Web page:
Blog,  Detox

Make it a Food Dye Free Easter

If you have read my newsletters before, you will remember from Halloween that while I believe in celebrating and enjoying holidays I do not support the use of food dyes. It is one thing if your child is having one treat with a dye…but Easter, like all of the other holidays is full of much more than that.

Jelly Beans, Cadbury Easter Eggs, Easter Candy, and Coloured Easter Eggs are just a few things that mark the traditions of this Holiday.

And really, can we blame the kids?

Who wouldn’t to eat blue, pink, and yellow sugar bombs that taste delicious!!  After all, we are programmed to desire and be drawn to the taste of sugar, fat and salt.

It is only when that frontal lobe matures that we realize maybe it isn’t great to be eating dye that has been linked to cancer, birth defects and conditions such as hyperactivity and ADHD.

So what to do?

Have a Dye Free (or at least reduced dye) Easter Holiday

1) Naturally Dye your Easter Eggs

Many people don’t worry about the food dye in Easter eggs, as the shell isnt ingested.  Health professionals tell us that food dye is safe in small quantities, so that slightly bluish tinged egg that you are eating is not a problem once a year. What about those little hands that get covered with the dye during the colouring process.  Again everything in moderation…but when there are so many natural options, why take the risk.

It is true that once a year a small ingestion of food dye will not do any harm, but given all of the foods like cheese and cereal on the market these days with food dyes added, it is best to avoid everything whenever possible. While I couldnt find any studies to link Easter Egg Dye on the hands to anything conclusive, common sense would say that since the skin is your largest detox organ, and toxins in sunscreen and lotions are absorbed through the skin into the bloodstream that food dye would be no different. I dont know about your kids, but mine are covered by the time the process if over.

My motto is make the changes when they are easy, and let go of the occasional times when things are not so easy. The truth is, your kitchen is full of natural dyes. Common food items such as red cabbage, onion skins, and coffee can be used to transform plain white eggs into colorful Easter gems. Kids will especially love discovering all the different colors they can create — let them experiment using hard-boiled eggs and bowls of cold dyes.

Dye Recipes


  1. Select a dyeing agent, and place it in the pot using the amount listed below.
  2. Add 1 quart water and 2 tablespoons white vinegar to pot; if more water is necessary to cover ingredients, proportionally increase the amount of vinegar.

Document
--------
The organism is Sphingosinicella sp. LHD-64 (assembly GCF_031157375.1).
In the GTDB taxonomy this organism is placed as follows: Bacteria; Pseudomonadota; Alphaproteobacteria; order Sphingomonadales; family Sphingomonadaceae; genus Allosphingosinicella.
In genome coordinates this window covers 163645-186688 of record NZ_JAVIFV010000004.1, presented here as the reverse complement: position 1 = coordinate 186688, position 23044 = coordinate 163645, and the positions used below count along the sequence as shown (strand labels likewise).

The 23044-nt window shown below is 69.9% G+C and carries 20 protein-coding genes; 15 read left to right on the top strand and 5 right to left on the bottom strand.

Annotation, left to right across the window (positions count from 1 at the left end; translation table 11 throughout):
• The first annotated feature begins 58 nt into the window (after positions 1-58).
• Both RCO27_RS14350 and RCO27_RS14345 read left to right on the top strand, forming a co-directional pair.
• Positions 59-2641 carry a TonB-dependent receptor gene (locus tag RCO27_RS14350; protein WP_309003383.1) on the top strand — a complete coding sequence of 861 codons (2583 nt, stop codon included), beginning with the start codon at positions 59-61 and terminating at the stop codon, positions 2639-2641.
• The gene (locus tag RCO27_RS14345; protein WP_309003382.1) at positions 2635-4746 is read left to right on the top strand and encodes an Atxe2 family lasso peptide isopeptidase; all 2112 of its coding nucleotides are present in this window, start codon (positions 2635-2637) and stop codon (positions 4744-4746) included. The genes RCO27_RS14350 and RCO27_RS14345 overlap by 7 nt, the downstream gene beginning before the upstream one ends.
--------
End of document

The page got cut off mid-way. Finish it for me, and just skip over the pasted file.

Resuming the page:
3. Bring to a boil, then lower heat.
  4. Allow the ingredients to simmer for 30 minutes.
  5. Strain dye into a bowl.


  • Red-cabbage dye: 4 cups chopped cabbage
  • Turmeric dye: 3 tablespoons turmeric
  • Onion-skin dye: 4 cups onion skins (skins of about 12 onions)
  • Beet dye: 4 cups chopped beets
  • Coffee dye: 1 quart strong black coffee (instead of water) Cold-Dipping Method

Color Glossary

Natural dyes can sometimes produce unexpected results, so don’t be surprised if, for example, your red-cabbage dye yields blue eggs. Use the following guide to help you achieve the colors you desire.

  • Deep Gold: Boil eggs in turmeric solution, 30 minutes.
  • Sienna: Boil eggs in onion-skin solution, 30 minutes.
  • Dark, Rich Brown: Boil eggs in black coffee, 30 minutes.
  • Pale Yellow: Soak eggs in room-temperature turmeric solution, 30 minutes.
  • Orange: Soak eggs in room-temperature onion-skin solution, 30 minutes.
  • Light Brown: Soak eggs in room-temperature black coffee, 30 minutes.
  • Light Pink: Soak eggs in room-temperature beet solution, 30 minutes.
  • Light Blue: Soak eggs in room-temperature cabbage solution, 30 minutes.
  • Royal Blue: Soak eggs in room-temperature cabbage solution overnight.
  • Lavender: Soak eggs in room-temperature beet solution, 30 minutes. Follow with room-temperature cabbage solution, 30 seconds.
  • Chartreuse: Soak eggs in room-temperature turmeric solution, 30 minutes. Follow with room-temperature cabbage solution, 5 seconds.
  • Salmon: Soak eggs in room-temperature turmeric solution, 30 minutes. Follow with room-temperature onion-skin solution, 30 minutes.


2) Go for Natural Candy/Chocolate

While the natural candy still has as much sugar as any other candy, they usually are free of artificial dyes and additives.

You can find these at the health food store, or even the health food section of your grocery store. I saw camino chocolate bunnies at Zehrs on the weekend!

I bought mine through as I find it challenging to get out of the house these days. They had some natural fuzzy peaches, which if I ever eat candy…this is the one I would pick!

3) Give a Prize Instead

My mother started this with me when I was little, and I looked so forward to it every year. She would make a treasure hunt and stuff clues in the Easter eggs instead of candy. I would open the egg and it would take me all over the house and outside searching for the next clue. At some of the stops I would get a prize…and some I would get chocolate. It sure made my Easter experience a great one…and gave me a ton of exercise in the process!


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